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In central Utah, residents protest a large-scale hog farm that wants to move in

Posted at 10:18 PM, Nov 07, 2019
and last updated 2019-11-08 00:18:30-05

DELTA, Utah — Dozens packed a public meeting to protest a proposed large-scale hog farm in central Utah.

During a sometimes contentious, hours-long public meeting, residents largely spoke out against a proposal by Pumbaa Farms to build a farm about nine miles west of the town of Hinckley.

“If we open this door to allow his hog farm to come in, I don’t want to be known as the swine capital of the country,” said Teresa Martin.

The Millard County Commission held a public hearing on Thursday night to hear residents out about a proposed zone change from a range and farmland area to an agricultural industrial area. Residents expressed concerns about water contamination, odors, disease and traffic.

“We’re here because this place is beautiful and then we sacrifice it for operations that provide seven, 10, 15 jobs,” said Steve Brown.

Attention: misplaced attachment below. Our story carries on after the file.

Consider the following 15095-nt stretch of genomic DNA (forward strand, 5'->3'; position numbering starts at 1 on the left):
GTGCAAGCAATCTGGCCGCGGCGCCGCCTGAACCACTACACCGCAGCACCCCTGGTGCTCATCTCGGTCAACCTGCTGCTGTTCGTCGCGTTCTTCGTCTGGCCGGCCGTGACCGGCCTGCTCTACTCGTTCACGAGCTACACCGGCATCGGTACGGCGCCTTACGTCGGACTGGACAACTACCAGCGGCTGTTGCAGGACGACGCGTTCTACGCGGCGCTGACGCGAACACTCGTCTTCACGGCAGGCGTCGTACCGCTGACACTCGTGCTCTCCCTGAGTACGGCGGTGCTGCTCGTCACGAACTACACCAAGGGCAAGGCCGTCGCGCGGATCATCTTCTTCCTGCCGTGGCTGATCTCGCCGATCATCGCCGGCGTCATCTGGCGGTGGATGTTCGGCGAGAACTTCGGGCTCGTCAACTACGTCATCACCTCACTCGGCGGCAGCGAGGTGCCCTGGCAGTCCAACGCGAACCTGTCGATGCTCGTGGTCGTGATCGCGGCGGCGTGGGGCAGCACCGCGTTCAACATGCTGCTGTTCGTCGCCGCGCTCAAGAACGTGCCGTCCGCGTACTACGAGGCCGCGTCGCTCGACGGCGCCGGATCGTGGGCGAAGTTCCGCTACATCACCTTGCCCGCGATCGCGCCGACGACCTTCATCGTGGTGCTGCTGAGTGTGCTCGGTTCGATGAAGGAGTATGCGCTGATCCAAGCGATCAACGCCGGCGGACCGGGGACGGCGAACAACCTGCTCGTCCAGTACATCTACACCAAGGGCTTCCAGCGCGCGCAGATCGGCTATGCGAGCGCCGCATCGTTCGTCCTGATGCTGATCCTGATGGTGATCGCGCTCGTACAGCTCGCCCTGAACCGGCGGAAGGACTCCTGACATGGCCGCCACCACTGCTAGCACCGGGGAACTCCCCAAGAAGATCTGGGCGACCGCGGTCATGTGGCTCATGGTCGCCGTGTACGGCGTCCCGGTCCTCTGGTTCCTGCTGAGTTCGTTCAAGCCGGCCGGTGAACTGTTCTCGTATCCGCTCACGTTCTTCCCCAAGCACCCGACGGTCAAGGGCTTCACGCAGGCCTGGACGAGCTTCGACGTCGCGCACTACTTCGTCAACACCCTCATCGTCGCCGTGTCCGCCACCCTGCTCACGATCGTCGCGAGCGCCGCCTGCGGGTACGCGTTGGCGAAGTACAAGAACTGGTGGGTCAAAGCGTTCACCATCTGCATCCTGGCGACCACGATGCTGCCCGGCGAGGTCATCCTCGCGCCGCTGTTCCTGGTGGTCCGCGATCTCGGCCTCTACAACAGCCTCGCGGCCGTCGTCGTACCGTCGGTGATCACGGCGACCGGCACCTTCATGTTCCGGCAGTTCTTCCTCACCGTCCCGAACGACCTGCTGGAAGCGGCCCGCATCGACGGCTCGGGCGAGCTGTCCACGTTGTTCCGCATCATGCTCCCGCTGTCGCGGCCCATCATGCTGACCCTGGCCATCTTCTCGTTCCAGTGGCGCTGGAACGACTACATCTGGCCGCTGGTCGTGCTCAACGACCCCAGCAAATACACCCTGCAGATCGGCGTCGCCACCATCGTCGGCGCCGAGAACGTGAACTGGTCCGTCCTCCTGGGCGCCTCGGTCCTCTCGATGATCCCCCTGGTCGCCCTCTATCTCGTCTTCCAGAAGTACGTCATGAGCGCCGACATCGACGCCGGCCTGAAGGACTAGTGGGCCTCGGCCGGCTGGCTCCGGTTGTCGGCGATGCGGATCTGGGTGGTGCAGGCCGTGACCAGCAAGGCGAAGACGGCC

Others worried this was the beginning of even bigger factory farms moving in with ties overseas. Many invoked the large-scale Circle 4 hog farms in Beaver and Iron counties and questioned if it had ties to that.

“This is not a corporate farm. It’s a family farm,” said Steele Weston of Pumbaa Farms. “I own it.”

Weston said his initial proposal would be for seven bars with as many as 4,400 pigs inside. He said it could be good for Millard County, bringing in millions of dollars in income for the communities. Weston said it would employ seven people at $60,000 a year and, he argued, it would be a good livelihood.

Some residents did express support for his farm.

“Can you feed America in downtown Salt Lake?” said Jared Buhler, the president of Millard County’s Farm Bureau. “We’re an agricultural community.”

Weston insisted waste and odor would not be a problem as his farm would use the latest technology to control problems. Manure from the farm would also be sold to local farmers.

“The closest we are located to any township is 9.54 miles away,” Weston said.

The Millard County Commission will decide whether to grant the zoning change next week. If they do, resident Steve Maxfield threatened a citizen referendum to challenge the decision.